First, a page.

xandr pixel
Skip to main content

When To DIY and When To Call A Professional Plumber

Let’s explore common plumbing projects that homeowners can confidently tackle, provide insights into the essential tools needed, and discuss critical DIY mistakes to avoid.

When dealing with plumbing issues or embarking on renovation projects, homeowners have to decide whether or not they want professional help with their home’s plumbing system. DIY plumbing projects can quickly go awry, thus making things significantly more expensive.

5 Plumbing problems that are NOT DIY

  1. Frozen Pipes – Frozen pipes can cause your pipes to expand and burst, which can lead to flooding. Contact a licensed plumber like Plumb Pro+ to handle the thawing process.
  2. Leaking Pipes – Typically this is more than a simple fix. Repairing leaking pipes could mean tearing through walls, floors, or ceilings. A welding torch may be required for these necessary repairs. You’ll need a pro for this to prevent damage to your home and damage to your person.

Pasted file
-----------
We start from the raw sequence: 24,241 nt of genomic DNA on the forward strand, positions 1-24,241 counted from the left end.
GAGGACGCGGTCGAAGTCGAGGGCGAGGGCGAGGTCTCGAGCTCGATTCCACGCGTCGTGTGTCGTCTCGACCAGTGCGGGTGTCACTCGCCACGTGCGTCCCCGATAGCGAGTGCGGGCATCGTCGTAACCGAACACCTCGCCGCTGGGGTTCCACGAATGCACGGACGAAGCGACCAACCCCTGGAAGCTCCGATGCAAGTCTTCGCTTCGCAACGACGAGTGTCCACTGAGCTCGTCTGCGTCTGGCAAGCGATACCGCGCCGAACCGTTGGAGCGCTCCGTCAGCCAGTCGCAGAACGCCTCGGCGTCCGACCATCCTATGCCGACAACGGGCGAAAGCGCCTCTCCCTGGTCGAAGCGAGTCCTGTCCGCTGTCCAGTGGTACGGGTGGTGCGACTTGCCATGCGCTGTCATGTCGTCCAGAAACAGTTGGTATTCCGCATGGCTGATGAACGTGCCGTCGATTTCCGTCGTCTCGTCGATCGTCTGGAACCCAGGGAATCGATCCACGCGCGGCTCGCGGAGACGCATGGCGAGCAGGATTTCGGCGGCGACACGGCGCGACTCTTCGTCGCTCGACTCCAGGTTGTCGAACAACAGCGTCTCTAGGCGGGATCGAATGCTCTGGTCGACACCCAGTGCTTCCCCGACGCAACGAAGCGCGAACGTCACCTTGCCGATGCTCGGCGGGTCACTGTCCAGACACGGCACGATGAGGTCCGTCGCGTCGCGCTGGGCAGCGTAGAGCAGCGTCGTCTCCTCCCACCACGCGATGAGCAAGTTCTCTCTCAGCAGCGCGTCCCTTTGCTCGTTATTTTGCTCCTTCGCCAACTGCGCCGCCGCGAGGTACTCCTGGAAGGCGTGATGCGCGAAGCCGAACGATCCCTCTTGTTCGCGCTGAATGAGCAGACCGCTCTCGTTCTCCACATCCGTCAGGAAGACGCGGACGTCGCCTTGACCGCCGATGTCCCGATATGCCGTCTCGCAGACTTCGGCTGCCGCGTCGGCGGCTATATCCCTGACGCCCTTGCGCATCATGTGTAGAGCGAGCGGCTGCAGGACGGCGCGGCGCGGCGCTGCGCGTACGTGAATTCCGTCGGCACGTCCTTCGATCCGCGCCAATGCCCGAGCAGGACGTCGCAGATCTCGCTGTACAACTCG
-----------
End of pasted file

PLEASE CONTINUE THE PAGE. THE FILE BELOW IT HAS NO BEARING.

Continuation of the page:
3. Severely Clogged Toilets & Drains – Plungers can do more harm than good. Foreign objects like wipes, too much tissue, etc. If the clog doesn’t rectify quickly or easily, call a pro.
  4. Water Heater Trouble – Water heaters contain sensitive materials along with electrical components and heating elements. To avoid the risk of burns, explosions and chemical reactions, call a pro.
  5. Low Water Pressure – Rectifying low water pressure involves more than using a plunger a few times. Locating the root of the cause is essential before multiple pipes burst and flooding occurs.

DIY Red Flags

First and foremost, if you encounter a problem that involves the main water lines, gas lines, or sewer lines, it’s wise to step back. Mistakes here can lead to significant issues like major leaks or backups, which are not only inconvenient but also potentially health hazards.

While it may be easy to deal with a single clogged drain, if your home has multiple slow-draining sinks, tubs, or toilets, you may have a bigger problem on your hands. Plumbing systems with significant water pressure issues may also require more than a basic fix.

Additionally, if your plumbing repairs involve extensive alterations to your existing plumbing system—such as moving pipes, installing new fixtures in different locations, or repairing multiple faulty components throughout your home—these are usually tasks best left to professionals.